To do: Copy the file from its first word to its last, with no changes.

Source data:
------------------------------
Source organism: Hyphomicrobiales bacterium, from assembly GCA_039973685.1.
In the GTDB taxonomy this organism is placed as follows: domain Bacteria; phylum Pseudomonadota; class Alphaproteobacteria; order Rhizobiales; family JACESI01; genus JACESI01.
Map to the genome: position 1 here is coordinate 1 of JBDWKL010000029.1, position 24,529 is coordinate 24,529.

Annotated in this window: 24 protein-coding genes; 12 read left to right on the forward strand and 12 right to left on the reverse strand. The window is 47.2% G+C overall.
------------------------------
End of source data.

Source organism: Hyphomicrobiales bacterium, from assembly GCA_039973685.1.
In the GTDB taxonomy this organism is placed as follows: domain Bacteria; phylum Pseudomonadota; class Alphaproteobacteria; order Rhizobiales; family JACESI01; genus JACESI01.
Map to the genome: position 1 here is coordinate 1 of JBDWKL010000029.1, position 24,529 is coordinate 24,529.

Annotated in this window: 24 protein-coding genes; 12 read left to right on the forward strand and 12 right to left on the reverse strand. The window is 47.2% G+C overall.